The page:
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Old 03-11-2018, 10:03 PM   #1
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Brand: Thor Motor Coach
Model: 25.2 axis
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Tire rotation

Does anyone know how often you should rotate your tires on a motorhome I have a Thor axis with 14000 miles on it
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Old 03-11-2018, 10:47 PM   #2
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I don't think there is a rotation pattern for it due to the duallys in the rear.
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Old 03-11-2018, 11:35 PM   #3
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I read somewhere that the two front tires should be switched when you have duallys,not the rears.The shop that does my work says they should be rotated to the inside of the rear duals.So not really sure,would like to know myself.My Axis is at 13000 miles.
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Old 03-11-2018, 11:50 PM   #4
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Tire rotation

I have found there is differing guidance on tire rotations for RVs. The chassis manufacturer, tire manufacturer and service centers will give you different advice. Check out www.floridashorestruckcenter.com website under the TIPS heading for RV tire mayhem. Nice educational video there. Regardless of tire rotation be vigilant in keeping suspension components and front end alignment up to snuff.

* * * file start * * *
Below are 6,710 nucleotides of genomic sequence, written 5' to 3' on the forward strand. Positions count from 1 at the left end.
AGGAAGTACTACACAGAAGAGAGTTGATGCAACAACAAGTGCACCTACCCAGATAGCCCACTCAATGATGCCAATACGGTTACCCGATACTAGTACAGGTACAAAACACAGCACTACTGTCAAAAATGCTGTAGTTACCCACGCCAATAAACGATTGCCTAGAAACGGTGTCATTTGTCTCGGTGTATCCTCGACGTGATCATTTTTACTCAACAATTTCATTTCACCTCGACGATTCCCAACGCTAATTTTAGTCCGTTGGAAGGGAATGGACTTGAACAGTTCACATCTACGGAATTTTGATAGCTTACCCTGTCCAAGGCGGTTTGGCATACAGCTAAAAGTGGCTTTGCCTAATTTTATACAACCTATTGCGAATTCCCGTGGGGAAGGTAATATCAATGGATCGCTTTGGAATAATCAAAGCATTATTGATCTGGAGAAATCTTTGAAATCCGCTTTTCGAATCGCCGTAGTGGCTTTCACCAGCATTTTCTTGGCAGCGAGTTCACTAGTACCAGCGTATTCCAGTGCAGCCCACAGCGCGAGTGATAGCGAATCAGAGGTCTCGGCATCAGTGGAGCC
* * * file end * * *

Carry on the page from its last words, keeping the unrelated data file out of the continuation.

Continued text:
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Old 03-11-2018, 11:59 PM   #5
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I have never rotated my tires on any of the 3 motorhomes I've owned. It has been my experience they are replaced due to age before wear would be an issue if properly maintained.
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Old 03-12-2018, 04:20 AM   #6
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the last diagram that I saw showed moving the outer rear tires to the front, the inner duals to the outside and the front to the inner rear.
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Old 03-12-2018, 05:11 AM   #7
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Rotating tires was great!

We bought a slight used 2015 Vegas 24.1. The inspector pointed out that the front tires were unevenly worn (after only 4K miles) and recommended a front-end alignment. That helped the handling a lot.

Then we rotated the tires - and that made an amazing difference. Our local tire shop recommended rotation every 5K miles, changing the front tires with duallys from one side (and next rotating with duallys from the other side).

If your tires are perfect, you might not notice the difference. If, like us, you had a vehicle that was out of alignment for a while, it might give a noticeable handling improvement.

Andy
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Old 03-12-2018, 11:10 AM   #8
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Tire rotation

Thanks for everyone's advice going to the truck shop locally and see what they have to say also again thanks
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Old 03-12-2018, 01:06 PM   #9
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Question to group I have 24.1 any idea average life of tires?